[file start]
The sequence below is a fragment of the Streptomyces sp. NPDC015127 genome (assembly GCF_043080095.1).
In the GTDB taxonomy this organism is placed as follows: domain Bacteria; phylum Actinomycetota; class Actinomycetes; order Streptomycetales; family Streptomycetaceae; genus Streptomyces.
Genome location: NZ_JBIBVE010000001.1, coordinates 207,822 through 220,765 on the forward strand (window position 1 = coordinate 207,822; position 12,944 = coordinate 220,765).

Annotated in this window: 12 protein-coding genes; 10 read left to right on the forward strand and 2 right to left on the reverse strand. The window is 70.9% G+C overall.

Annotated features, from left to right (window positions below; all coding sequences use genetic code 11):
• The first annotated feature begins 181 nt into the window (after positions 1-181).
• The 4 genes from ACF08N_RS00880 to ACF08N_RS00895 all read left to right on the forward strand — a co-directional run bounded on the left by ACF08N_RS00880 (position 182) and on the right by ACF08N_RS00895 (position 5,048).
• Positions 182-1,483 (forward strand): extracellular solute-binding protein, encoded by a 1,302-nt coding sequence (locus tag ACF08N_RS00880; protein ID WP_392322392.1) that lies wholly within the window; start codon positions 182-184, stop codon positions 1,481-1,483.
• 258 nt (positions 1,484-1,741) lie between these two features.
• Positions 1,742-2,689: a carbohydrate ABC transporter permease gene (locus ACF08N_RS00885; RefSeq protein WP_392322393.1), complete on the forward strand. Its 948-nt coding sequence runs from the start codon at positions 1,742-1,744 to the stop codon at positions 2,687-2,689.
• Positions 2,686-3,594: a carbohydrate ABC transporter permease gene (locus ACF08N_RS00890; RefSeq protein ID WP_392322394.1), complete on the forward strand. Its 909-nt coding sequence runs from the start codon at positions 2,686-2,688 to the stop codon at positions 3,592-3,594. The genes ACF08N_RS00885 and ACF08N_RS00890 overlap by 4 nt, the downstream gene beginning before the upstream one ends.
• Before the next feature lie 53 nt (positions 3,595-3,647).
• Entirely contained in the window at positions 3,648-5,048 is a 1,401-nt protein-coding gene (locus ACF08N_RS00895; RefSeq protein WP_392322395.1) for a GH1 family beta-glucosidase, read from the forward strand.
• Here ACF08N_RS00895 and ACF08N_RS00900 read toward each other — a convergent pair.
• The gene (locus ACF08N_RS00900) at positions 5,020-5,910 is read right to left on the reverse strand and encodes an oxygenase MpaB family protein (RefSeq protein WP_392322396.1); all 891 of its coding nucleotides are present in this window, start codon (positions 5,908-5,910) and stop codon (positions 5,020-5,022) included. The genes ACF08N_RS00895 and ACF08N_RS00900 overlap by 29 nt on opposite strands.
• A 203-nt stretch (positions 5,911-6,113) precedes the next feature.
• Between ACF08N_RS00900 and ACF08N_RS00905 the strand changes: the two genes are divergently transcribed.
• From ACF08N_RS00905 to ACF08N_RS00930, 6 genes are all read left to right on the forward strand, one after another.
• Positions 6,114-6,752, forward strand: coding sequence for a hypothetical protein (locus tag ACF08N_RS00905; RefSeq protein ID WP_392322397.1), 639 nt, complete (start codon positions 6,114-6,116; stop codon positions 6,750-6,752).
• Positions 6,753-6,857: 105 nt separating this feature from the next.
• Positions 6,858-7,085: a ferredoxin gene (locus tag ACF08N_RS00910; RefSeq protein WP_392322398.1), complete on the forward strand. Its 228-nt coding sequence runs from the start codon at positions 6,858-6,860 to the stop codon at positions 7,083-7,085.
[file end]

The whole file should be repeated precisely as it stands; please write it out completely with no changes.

The sequence below is a fragment of the Streptomyces sp. NPDC015127 genome (assembly GCF_043080095.1).
In the GTDB taxonomy this organism is placed as follows: domain Bacteria; phylum Actinomycetota; class Actinomycetes; order Streptomycetales; family Streptomycetaceae; genus Streptomyces.
Genome location: NZ_JBIBVE010000001.1, coordinates 207,822 through 220,765 on the forward strand (window position 1 = coordinate 207,822; position 12,944 = coordinate 220,765).

Annotated in this window: 12 protein-coding genes; 10 read left to right on the forward strand and 2 right to left on the reverse strand. The window is 70.9% G+C overall.

Annotated features, from left to right (window positions below; all coding sequences use genetic code 11):
• The first annotated feature begins 181 nt into the window (after positions 1-181).
• The 4 genes from ACF08N_RS00880 to ACF08N_RS00895 all read left to right on the forward strand — a co-directional run bounded on the left by ACF08N_RS00880 (position 182) and on the right by ACF08N_RS00895 (position 5,048).
• Positions 182-1,483 (forward strand): extracellular solute-binding protein, encoded by a 1,302-nt coding sequence (locus tag ACF08N_RS00880; protein ID WP_392322392.1) that lies wholly within the window; start codon positions 182-184, stop codon positions 1,481-1,483.
• 258 nt (positions 1,484-1,741) lie between these two features.
• Positions 1,742-2,689: a carbohydrate ABC transporter permease gene (locus ACF08N_RS00885; RefSeq protein WP_392322393.1), complete on the forward strand. Its 948-nt coding sequence runs from the start codon at positions 1,742-1,744 to the stop codon at positions 2,687-2,689.
• Positions 2,686-3,594: a carbohydrate ABC transporter permease gene (locus ACF08N_RS00890; RefSeq protein ID WP_392322394.1), complete on the forward strand. Its 909-nt coding sequence runs from the start codon at positions 2,686-2,688 to the stop codon at positions 3,592-3,594. The genes ACF08N_RS00885 and ACF08N_RS00890 overlap by 4 nt, the downstream gene beginning before the upstream one ends.
• Before the next feature lie 53 nt (positions 3,595-3,647).
• Entirely contained in the window at positions 3,648-5,048 is a 1,401-nt protein-coding gene (locus ACF08N_RS00895; RefSeq protein WP_392322395.1) for a GH1 family beta-glucosidase, read from the forward strand.
• Here ACF08N_RS00895 and ACF08N_RS00900 read toward each other — a convergent pair.
• The gene (locus ACF08N_RS00900) at positions 5,020-5,910 is read right to left on the reverse strand and encodes an oxygenase MpaB family protein (RefSeq protein WP_392322396.1); all 891 of its coding nucleotides are present in this window, start codon (positions 5,908-5,910) and stop codon (positions 5,020-5,022) included. The genes ACF08N_RS00895 and ACF08N_RS00900 overlap by 29 nt on opposite strands.
• A 203-nt stretch (positions 5,911-6,113) precedes the next feature.
• Between ACF08N_RS00900 and ACF08N_RS00905 the strand changes: the two genes are divergently transcribed.
• From ACF08N_RS00905 to ACF08N_RS00930, 6 genes are all read left to right on the forward strand, one after another.
• Positions 6,114-6,752, forward strand: coding sequence for a hypothetical protein (locus tag ACF08N_RS00905; RefSeq protein ID WP_392322397.1), 639 nt, complete (start codon positions 6,114-6,116; stop codon positions 6,750-6,752).
• Positions 6,753-6,857: 105 nt separating this feature from the next.
• Positions 6,858-7,085: a ferredoxin gene (locus tag ACF08N_RS00910; RefSeq protein WP_392322398.1), complete on the forward strand. Its 228-nt coding sequence runs from the start codon at positions 6,858-6,860 to the stop codon at positions 7,083-7,085.